Volkswagen brand has no plans to develop new combustion engines, CEO Ralf Brandstaetter said, as the automaker shifts its focus to battery-powered cars.
"At the moment, I don't expect a completely new engine family to be launched again," Brandstaetter told Automobilwoche, a sister publication of Automotive News Europe.
VW will further develop the engines currently in use and prepare them for new emissions standards such as Euro 7. "We still need them for a certain time, and they have to be as efficient as possible," he said.
VW will need the money it earns from selling vehicles with combustion engines to finance its electric push, Brandstaetter said.
Under its 'Accelerate' strategy, announced on March 5, the brand expects full-electric vehicles to account for more than 70 percent of its European vehicle sales by 2030, compared with a previous target of 35 percent. In the U.S. and China, the brand is targeting a market share of more than 50 percent for full-electric vehicles by 2030.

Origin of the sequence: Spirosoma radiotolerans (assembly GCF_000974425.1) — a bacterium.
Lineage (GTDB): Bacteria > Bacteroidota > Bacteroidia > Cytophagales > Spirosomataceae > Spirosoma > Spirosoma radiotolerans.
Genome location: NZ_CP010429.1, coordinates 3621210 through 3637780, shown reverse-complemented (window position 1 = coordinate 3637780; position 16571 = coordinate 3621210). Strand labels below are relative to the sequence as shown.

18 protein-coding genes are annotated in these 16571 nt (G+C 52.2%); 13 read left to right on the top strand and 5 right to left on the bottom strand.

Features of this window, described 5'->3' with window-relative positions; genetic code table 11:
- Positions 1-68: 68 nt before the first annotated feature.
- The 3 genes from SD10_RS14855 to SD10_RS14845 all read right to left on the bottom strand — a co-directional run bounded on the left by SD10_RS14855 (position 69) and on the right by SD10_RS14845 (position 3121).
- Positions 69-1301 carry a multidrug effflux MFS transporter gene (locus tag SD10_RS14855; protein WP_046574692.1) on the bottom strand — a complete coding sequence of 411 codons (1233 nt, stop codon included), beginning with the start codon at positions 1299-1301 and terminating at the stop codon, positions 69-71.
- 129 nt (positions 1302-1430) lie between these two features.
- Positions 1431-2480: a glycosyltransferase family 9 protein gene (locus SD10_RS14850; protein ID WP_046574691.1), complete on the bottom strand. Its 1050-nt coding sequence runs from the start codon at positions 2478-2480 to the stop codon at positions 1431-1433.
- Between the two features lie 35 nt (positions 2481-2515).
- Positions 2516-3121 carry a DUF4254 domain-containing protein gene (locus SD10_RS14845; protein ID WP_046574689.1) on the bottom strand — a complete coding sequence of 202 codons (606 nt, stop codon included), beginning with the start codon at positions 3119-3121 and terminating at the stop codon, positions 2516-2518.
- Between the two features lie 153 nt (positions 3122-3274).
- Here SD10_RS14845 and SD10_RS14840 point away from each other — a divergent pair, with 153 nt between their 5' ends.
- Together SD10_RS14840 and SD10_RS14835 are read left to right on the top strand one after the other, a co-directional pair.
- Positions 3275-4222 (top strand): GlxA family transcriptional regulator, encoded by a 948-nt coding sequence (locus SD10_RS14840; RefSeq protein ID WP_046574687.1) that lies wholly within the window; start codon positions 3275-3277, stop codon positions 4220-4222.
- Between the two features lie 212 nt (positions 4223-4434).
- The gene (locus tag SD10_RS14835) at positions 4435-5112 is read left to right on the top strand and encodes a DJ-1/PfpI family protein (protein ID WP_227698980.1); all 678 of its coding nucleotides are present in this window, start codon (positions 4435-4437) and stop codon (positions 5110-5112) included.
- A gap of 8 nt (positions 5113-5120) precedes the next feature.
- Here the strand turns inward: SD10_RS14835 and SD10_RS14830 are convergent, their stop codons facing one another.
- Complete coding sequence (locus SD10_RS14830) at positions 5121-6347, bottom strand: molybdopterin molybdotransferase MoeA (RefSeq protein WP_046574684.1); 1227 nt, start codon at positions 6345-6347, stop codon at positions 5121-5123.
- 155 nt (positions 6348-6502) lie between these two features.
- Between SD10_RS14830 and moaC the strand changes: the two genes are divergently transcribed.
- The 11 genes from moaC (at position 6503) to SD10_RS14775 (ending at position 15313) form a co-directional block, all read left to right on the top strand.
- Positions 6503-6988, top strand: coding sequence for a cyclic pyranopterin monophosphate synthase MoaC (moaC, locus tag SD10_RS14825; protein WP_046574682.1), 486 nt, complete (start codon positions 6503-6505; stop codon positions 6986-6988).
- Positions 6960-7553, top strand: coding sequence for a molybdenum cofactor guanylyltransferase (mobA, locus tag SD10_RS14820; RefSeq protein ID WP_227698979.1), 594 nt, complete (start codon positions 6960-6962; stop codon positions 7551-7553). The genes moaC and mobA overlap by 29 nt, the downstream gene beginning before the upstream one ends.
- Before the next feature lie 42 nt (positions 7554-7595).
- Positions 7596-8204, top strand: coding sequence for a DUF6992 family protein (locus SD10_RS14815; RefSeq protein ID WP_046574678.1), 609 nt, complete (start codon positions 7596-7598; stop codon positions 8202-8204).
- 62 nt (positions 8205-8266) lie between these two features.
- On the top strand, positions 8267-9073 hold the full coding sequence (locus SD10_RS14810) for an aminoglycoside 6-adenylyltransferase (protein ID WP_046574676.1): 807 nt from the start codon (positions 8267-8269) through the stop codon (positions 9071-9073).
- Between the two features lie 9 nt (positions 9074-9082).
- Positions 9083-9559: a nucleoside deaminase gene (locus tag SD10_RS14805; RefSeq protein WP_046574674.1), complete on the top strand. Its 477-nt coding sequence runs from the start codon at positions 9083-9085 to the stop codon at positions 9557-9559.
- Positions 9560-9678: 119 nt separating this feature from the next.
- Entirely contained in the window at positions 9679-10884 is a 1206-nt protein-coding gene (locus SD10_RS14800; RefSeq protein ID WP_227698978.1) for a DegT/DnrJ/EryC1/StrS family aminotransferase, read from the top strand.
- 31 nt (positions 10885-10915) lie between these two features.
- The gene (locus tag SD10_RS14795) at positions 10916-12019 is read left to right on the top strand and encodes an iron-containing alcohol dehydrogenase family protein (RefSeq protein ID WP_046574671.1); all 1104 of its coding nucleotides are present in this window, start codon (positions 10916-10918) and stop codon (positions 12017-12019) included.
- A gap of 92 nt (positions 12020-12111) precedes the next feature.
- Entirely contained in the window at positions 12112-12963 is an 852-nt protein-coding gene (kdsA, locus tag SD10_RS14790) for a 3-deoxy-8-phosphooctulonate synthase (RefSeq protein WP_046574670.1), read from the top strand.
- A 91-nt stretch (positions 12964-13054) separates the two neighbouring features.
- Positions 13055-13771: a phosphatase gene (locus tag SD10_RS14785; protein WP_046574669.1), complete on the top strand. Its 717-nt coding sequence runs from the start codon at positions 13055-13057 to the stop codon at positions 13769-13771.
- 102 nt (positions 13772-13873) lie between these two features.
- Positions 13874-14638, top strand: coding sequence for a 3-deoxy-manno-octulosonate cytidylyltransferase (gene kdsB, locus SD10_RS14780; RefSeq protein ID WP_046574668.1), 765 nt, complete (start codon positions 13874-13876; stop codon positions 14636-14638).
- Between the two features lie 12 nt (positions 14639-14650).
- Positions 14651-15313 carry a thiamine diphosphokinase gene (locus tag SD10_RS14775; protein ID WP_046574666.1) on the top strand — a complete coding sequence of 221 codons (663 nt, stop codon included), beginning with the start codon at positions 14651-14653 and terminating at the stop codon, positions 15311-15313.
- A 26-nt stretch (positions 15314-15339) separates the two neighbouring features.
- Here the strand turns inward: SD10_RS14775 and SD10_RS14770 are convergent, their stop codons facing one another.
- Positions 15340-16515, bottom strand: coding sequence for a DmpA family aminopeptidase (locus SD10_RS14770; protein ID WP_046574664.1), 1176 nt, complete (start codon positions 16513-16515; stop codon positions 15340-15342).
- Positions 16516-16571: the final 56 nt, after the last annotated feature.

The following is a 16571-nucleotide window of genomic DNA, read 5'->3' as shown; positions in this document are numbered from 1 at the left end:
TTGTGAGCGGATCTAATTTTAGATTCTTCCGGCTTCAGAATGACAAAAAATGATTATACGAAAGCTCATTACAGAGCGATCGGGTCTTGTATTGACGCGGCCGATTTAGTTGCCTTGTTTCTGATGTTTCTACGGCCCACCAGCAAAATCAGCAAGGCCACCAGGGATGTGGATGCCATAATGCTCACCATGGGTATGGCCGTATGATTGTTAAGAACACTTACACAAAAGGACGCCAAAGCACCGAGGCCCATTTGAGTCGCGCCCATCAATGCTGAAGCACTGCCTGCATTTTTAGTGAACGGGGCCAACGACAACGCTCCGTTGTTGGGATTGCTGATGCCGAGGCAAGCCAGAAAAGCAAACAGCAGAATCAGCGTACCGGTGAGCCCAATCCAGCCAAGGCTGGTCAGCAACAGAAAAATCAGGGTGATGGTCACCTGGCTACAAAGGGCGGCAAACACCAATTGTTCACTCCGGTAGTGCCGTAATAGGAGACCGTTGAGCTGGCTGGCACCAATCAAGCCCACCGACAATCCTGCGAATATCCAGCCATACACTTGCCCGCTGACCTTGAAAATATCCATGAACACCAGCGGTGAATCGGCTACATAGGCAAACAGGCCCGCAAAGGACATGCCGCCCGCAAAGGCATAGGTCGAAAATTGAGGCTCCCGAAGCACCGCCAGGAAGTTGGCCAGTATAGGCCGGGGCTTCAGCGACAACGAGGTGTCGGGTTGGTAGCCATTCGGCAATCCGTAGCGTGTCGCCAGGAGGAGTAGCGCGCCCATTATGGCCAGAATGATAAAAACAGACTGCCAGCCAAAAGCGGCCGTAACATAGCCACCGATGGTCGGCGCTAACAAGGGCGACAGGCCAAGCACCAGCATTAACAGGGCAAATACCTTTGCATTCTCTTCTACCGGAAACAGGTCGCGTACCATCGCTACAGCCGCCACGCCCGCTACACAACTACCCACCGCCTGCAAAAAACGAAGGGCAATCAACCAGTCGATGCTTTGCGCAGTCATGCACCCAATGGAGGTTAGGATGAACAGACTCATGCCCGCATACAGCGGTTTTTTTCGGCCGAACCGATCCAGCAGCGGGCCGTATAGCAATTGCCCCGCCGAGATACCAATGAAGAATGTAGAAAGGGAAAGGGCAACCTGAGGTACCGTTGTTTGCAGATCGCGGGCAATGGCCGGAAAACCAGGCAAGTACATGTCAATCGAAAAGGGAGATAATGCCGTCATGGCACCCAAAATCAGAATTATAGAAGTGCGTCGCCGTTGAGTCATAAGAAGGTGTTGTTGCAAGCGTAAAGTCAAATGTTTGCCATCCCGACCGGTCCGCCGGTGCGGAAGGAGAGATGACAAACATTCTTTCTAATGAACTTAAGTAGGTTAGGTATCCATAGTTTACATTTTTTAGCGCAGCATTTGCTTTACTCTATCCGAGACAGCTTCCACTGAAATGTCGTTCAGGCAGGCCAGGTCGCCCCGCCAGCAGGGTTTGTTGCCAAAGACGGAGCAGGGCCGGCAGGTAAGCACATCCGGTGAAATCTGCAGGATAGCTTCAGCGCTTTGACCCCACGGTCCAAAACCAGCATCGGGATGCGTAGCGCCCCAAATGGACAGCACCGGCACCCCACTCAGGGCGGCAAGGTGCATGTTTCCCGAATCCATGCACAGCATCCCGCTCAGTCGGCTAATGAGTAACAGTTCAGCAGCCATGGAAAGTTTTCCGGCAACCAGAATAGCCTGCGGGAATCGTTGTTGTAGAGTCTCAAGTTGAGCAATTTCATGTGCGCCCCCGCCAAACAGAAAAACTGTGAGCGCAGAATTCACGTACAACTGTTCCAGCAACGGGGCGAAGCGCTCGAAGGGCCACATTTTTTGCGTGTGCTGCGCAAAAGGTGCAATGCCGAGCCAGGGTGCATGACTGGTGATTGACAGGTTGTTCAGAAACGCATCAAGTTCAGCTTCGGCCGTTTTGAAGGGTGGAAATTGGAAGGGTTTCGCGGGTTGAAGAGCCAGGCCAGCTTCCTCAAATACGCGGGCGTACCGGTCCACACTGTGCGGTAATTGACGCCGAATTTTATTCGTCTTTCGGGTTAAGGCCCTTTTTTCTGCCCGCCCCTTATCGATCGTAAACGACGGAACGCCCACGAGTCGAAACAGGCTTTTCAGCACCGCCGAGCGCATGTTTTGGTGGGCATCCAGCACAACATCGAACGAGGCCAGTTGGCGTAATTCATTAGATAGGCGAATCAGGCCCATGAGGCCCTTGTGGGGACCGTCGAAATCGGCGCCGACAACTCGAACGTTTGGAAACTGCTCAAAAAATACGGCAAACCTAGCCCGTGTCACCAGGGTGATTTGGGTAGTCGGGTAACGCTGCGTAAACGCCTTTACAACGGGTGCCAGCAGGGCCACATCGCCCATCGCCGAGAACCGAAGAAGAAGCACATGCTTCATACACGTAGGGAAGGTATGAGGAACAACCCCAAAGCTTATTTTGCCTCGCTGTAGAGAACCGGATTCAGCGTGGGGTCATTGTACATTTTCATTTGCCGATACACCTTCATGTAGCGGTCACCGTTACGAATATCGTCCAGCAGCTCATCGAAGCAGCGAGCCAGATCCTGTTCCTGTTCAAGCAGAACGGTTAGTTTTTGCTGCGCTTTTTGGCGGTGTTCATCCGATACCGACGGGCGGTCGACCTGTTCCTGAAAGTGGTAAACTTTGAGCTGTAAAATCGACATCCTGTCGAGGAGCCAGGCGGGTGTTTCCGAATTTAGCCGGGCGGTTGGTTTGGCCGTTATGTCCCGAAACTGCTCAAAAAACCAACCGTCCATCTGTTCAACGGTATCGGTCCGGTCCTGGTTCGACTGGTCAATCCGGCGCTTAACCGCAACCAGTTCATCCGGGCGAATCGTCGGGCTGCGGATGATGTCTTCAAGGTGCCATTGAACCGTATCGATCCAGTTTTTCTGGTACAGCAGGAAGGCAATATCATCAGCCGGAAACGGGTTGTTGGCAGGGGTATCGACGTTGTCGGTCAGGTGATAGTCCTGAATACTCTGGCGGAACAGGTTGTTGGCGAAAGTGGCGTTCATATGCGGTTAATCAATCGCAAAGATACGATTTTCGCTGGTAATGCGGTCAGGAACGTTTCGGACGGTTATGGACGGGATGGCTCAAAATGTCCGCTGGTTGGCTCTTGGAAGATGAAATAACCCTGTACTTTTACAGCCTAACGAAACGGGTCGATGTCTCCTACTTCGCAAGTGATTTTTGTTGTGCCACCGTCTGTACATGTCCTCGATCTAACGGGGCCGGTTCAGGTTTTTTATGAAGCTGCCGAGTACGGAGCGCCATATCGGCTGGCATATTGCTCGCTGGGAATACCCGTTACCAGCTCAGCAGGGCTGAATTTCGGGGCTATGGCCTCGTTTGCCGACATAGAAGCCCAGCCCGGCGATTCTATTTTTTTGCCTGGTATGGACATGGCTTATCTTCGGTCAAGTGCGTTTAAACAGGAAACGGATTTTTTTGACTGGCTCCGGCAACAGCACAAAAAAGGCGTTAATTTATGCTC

Audi CEO Markus Duesmann said earlier this month that the brand will not develop new combustion engines but will adapt existing internal combustion engines to new emissions guidelines, including for the upcoming new generations of its best-selling cars, the A4 and A6 sedans, and Q5 SUV.
"The next generation of these three model series will definitely still have internal combustion engines, including many plug-in and mild hybrids," Duesmann told Automobilwoche.
Duesmann gave no timeline for when the automaker will stop producing combustion engines. "Our customers will probably decide when the last combustion engine comes off the production line," he said.
Previously, the Volkswagen Group planned to introduce its last combustion engine platform in 2026, with a lifecycle that would end in 2040. It's not clear whether that timing will be changed.
VW and Audi are Volkswagen Group's most important engine manufacturers, supplying sister brands Skoda and Seat.